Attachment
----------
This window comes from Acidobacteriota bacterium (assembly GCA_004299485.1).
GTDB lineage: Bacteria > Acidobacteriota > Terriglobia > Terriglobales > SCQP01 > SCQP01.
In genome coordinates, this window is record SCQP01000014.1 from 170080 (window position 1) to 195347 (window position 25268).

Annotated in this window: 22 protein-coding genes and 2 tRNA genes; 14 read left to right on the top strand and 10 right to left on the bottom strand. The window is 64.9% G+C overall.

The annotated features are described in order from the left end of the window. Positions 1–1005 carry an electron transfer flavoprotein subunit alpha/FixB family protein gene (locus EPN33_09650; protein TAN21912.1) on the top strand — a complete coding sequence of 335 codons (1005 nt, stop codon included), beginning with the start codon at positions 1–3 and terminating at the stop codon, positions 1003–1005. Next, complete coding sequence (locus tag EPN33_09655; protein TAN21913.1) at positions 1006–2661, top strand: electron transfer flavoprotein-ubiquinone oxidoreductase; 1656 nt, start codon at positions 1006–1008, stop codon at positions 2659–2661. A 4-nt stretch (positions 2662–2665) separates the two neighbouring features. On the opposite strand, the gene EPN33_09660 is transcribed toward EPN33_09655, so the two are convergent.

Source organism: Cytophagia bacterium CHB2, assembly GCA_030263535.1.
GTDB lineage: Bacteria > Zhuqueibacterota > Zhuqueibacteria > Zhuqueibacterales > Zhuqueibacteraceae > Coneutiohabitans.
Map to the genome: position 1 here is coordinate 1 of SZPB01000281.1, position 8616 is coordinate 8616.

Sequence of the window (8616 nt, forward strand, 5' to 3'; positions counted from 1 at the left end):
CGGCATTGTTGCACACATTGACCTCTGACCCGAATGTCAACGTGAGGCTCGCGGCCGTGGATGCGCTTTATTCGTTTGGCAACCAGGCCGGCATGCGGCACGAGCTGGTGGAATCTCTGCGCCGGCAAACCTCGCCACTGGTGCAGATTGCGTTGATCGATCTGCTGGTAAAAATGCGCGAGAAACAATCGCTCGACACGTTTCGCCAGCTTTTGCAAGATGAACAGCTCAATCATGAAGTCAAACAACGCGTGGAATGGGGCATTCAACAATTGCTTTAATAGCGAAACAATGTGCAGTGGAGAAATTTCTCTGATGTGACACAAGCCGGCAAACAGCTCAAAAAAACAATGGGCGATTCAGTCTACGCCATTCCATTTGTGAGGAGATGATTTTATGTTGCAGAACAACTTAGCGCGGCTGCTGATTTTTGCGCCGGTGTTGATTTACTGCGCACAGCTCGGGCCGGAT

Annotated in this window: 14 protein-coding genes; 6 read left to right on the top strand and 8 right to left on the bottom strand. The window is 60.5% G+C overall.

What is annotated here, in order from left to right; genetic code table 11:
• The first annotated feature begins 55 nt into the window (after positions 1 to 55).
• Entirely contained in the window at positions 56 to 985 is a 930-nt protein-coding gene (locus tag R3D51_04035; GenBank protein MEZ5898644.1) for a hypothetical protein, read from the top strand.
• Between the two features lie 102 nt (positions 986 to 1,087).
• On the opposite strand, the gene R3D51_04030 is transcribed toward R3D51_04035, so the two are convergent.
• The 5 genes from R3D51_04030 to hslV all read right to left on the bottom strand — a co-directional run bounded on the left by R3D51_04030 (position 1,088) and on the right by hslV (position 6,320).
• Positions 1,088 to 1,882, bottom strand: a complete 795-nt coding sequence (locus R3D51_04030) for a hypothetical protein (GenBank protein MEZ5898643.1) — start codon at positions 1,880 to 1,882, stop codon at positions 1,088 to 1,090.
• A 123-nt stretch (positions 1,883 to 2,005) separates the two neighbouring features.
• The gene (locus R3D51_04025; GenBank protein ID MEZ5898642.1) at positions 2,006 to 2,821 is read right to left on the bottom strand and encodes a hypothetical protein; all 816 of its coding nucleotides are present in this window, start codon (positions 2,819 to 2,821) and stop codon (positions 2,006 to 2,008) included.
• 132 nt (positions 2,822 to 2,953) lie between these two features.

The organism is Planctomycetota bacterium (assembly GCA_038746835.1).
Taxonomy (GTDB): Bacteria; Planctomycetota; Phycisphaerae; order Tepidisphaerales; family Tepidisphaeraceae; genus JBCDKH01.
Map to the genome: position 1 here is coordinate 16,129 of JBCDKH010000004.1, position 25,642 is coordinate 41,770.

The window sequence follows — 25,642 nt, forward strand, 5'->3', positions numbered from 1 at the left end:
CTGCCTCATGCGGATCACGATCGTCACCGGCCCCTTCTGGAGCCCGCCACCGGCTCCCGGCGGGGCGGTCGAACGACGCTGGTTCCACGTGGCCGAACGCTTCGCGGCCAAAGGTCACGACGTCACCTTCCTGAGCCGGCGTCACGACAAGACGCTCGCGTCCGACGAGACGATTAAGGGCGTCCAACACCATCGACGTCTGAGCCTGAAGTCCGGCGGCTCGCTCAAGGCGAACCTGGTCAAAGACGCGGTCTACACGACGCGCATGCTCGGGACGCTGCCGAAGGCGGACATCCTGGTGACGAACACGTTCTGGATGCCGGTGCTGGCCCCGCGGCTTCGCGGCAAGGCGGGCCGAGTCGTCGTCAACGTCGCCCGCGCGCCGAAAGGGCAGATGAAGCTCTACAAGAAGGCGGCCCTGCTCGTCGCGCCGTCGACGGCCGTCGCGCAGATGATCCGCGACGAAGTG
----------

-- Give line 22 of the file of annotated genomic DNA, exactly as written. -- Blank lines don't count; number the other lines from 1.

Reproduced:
The organism is Planctomycetota bacterium (assembly GCA_038746835.1).